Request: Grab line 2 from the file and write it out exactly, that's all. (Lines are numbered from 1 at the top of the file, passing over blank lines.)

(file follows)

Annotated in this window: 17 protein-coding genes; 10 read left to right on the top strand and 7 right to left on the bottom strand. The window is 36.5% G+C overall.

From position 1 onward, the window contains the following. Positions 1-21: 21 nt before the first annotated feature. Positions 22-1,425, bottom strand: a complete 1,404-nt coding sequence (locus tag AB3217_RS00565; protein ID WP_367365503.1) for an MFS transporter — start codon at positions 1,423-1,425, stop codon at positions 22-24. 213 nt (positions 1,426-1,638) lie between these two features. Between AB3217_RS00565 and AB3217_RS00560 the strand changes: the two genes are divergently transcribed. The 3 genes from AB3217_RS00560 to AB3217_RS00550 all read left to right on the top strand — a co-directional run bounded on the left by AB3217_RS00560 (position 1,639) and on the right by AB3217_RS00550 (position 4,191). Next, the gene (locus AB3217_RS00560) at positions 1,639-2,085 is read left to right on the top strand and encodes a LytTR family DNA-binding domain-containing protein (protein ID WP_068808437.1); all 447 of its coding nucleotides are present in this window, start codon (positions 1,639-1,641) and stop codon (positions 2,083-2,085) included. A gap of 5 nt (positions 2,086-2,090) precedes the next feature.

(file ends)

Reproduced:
From position 1 onward, the window contains the following. Positions 1-21: 21 nt before the first annotated feature. Positions 22-1,425, bottom strand: a complete 1,404-nt coding sequence (locus tag AB3217_RS00565; protein ID WP_367365503.1) for an MFS transporter — start codon at positions 1,423-1,425, stop codon at positions 22-24. 213 nt (positions 1,426-1,638) lie between these two features. Between AB3217_RS00565 and AB3217_RS00560 the strand changes: the two genes are divergently transcribed. The 3 genes from AB3217_RS00560 to AB3217_RS00550 all read left to right on the top strand — a co-directional run bounded on the left by AB3217_RS00560 (position 1,639) and on the right by AB3217_RS00550 (position 4,191). Next, the gene (locus AB3217_RS00560) at positions 1,639-2,085 is read left to right on the top strand and encodes a LytTR family DNA-binding domain-containing protein (protein ID WP_068808437.1); all 447 of its coding nucleotides are present in this window, start codon (positions 1,639-1,641) and stop codon (positions 2,083-2,085) included. A gap of 5 nt (positions 2,086-2,090) precedes the next feature.